• Multi-country operations: Some countries, including Argentina and Uruguay, have pursued a multi-country model of operations to increase efficiency, impact and collaboration.
  • Ecosystem infrastructure vs. policy infrastructure: In Latin America, it would appear that there is a greater focus on the development of ecosystem infrastructure and collaboration compared to a greater focus on policy change in the Global North (eg. Canada and UK, which was the basis for Canada’s efforts).

Benefits: There are a number of key benefits to organizing a NAB:

Increases the profile and awareness of impact investing amongst leaders in business, government and finance, as well as the general public.

Provides a productive platform for the sector to drive influence and action. Many ecosystems have been able to achieve public policy change or engagement of mainstream players.

Provides an opportunity for the sector to engage in data collection, knowledge exchange, and collaborative efforts that can improve the understanding, capacity and effectiveness of the sector. Many NABs have catalyzed the building or acquisition of sector infrastructure as a result of their efforts.

Provides a rallying and convening point for sector leaders.

For additional insights on models and approaches to National Advisory Boards (NABs), there are a number of great resources:

Key Questions

Key questions for consideration by impact investing ecosystem stakeholders in Peru to factor in the design of a local NAB include:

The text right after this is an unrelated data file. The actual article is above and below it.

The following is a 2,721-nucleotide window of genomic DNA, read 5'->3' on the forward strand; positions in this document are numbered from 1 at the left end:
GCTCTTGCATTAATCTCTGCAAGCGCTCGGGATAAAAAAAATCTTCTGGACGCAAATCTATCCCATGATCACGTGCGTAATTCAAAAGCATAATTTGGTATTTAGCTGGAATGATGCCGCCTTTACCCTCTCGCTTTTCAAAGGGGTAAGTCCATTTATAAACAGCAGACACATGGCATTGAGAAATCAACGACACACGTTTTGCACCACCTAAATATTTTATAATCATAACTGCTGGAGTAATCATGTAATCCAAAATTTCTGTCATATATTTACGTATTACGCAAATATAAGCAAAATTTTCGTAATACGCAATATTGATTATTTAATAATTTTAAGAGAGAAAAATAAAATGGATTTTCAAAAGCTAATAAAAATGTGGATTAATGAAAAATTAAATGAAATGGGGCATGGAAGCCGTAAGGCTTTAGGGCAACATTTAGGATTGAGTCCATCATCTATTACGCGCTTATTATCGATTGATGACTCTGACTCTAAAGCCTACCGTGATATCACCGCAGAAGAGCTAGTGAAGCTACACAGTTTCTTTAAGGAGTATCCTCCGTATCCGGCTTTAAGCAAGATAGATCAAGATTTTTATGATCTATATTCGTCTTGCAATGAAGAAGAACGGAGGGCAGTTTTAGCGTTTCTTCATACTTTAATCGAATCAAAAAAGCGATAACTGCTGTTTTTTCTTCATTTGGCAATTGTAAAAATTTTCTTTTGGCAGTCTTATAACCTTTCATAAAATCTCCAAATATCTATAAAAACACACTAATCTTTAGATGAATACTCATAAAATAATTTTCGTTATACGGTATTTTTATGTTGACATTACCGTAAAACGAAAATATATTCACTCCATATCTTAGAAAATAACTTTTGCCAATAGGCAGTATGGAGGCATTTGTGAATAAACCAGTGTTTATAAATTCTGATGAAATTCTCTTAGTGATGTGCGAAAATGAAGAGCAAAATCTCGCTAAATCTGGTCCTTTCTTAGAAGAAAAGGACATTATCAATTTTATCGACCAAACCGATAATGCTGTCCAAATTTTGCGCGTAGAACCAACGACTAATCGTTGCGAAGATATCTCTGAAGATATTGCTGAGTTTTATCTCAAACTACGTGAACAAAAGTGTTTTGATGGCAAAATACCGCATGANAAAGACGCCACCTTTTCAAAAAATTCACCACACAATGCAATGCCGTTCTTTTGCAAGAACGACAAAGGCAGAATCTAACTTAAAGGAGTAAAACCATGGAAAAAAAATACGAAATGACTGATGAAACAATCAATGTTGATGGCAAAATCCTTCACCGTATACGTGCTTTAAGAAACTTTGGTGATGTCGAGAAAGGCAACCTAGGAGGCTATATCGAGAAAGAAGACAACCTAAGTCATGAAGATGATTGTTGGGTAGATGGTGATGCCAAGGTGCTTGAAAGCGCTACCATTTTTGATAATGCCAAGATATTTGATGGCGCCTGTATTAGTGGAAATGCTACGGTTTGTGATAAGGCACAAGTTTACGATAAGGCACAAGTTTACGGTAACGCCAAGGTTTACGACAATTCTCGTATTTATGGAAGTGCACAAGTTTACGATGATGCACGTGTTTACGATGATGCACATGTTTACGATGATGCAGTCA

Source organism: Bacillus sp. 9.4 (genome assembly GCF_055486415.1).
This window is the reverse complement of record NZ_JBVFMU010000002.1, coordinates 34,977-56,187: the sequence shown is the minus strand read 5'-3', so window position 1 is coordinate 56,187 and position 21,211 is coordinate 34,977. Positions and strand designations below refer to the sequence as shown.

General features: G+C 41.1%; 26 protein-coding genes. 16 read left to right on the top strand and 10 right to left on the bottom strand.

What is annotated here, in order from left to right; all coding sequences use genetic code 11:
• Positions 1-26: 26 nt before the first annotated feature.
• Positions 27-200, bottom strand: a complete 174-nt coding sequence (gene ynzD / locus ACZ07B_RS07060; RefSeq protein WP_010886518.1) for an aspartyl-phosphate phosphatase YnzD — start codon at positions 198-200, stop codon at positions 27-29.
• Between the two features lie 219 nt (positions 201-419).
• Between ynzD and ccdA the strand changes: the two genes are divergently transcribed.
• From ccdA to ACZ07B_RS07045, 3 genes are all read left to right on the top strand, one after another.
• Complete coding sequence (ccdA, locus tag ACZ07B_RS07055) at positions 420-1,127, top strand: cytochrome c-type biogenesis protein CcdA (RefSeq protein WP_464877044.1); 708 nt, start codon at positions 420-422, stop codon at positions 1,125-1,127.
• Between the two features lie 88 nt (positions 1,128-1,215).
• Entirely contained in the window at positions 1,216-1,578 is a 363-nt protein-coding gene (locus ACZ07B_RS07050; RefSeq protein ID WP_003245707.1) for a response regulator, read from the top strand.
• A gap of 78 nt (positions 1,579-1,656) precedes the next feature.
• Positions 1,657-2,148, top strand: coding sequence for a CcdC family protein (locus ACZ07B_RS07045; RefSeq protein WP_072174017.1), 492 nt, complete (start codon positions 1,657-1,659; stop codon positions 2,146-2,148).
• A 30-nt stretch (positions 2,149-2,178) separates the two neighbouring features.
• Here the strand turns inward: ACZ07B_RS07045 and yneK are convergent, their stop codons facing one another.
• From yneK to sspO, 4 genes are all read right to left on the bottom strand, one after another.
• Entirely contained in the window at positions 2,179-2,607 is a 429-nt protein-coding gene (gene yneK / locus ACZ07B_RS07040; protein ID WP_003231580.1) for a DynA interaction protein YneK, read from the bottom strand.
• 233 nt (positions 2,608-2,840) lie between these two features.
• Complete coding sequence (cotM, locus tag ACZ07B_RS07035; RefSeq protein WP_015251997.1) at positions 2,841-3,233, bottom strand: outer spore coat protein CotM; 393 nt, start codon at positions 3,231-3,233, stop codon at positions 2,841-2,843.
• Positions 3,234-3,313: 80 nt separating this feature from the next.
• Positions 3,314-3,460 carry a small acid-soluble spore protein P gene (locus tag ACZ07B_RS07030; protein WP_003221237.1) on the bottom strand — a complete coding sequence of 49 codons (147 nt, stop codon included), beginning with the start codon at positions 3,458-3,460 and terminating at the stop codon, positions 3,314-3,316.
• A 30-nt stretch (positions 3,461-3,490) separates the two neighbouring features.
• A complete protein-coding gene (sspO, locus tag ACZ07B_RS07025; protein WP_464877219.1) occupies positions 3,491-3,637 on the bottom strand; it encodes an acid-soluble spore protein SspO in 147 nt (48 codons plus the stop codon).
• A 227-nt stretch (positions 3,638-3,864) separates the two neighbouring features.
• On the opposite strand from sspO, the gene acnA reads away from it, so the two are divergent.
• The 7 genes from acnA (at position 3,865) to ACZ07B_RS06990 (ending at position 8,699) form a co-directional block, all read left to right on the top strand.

• What guiding principles will help to provide direction to the proposed NAB?
  • Who are potential lead partners for the NAB, including funders?
  • What is the ideal governance structure and membership?
  • What is a reasonable framework for the operations and budget of the proposed NAB?
  • What will the core mandate and programs be for the proposed NAB?

Starting Point: Guiding Principles

It will take some time to develop and gain feedback on answers to the questions above, but it is possible to start with some initial principles that would guide the NAB in Peru:

  • Accessible: Ensure that engagement and participation in the National Advisory Board (NAB) is accessible to stakeholders, without financial or other barriers to entry.
  • Representative: Although not a democratic body, the overall NAB governance should seek to be as representative as possible of the range of ecosystem actors, as well as seek balanced representation that includes women, indigeneous, and racialized communities.
  • Low-cost / efficient: The budget and operations of the National Advisory Board will need to be low cost and efficient, leveraging in-kind support of partners and stakeholders.
  • Influence: Seek to engage mainstream actors, including those in finance and government, to build their understanding, interest and activity in impact investing.
  • Neutral Convenor: The NAB should seek to act as an independent, multi-sector convenor to help catalyze the development of the impact investing ecosystem in Peru. It is not intended to be an ecosystem actor, investor, funder, product developer, or service provider.
  • Locally shaped: Seek to organize the NAB and its activities in line with the shape and stage of the impact investing ecosystem in Peru.
  • Cross-sectoral: Alongside core sector representatives, invite participation from academia, mainstream financial services, and government to participate in the National Advisory Board.
  • Long term culture / systems change: The NAB should seek to support and advance cultural change in the approach of capital markets, government, and the general public to investing and enterprise.
  • Transparent: The NAB should have an, “Impartial, inclusive and transparent selection process for NAB membership.”
  • Non-hierarchical / horizontal: Adopt a horizontal approach to the management and governance of the NAB.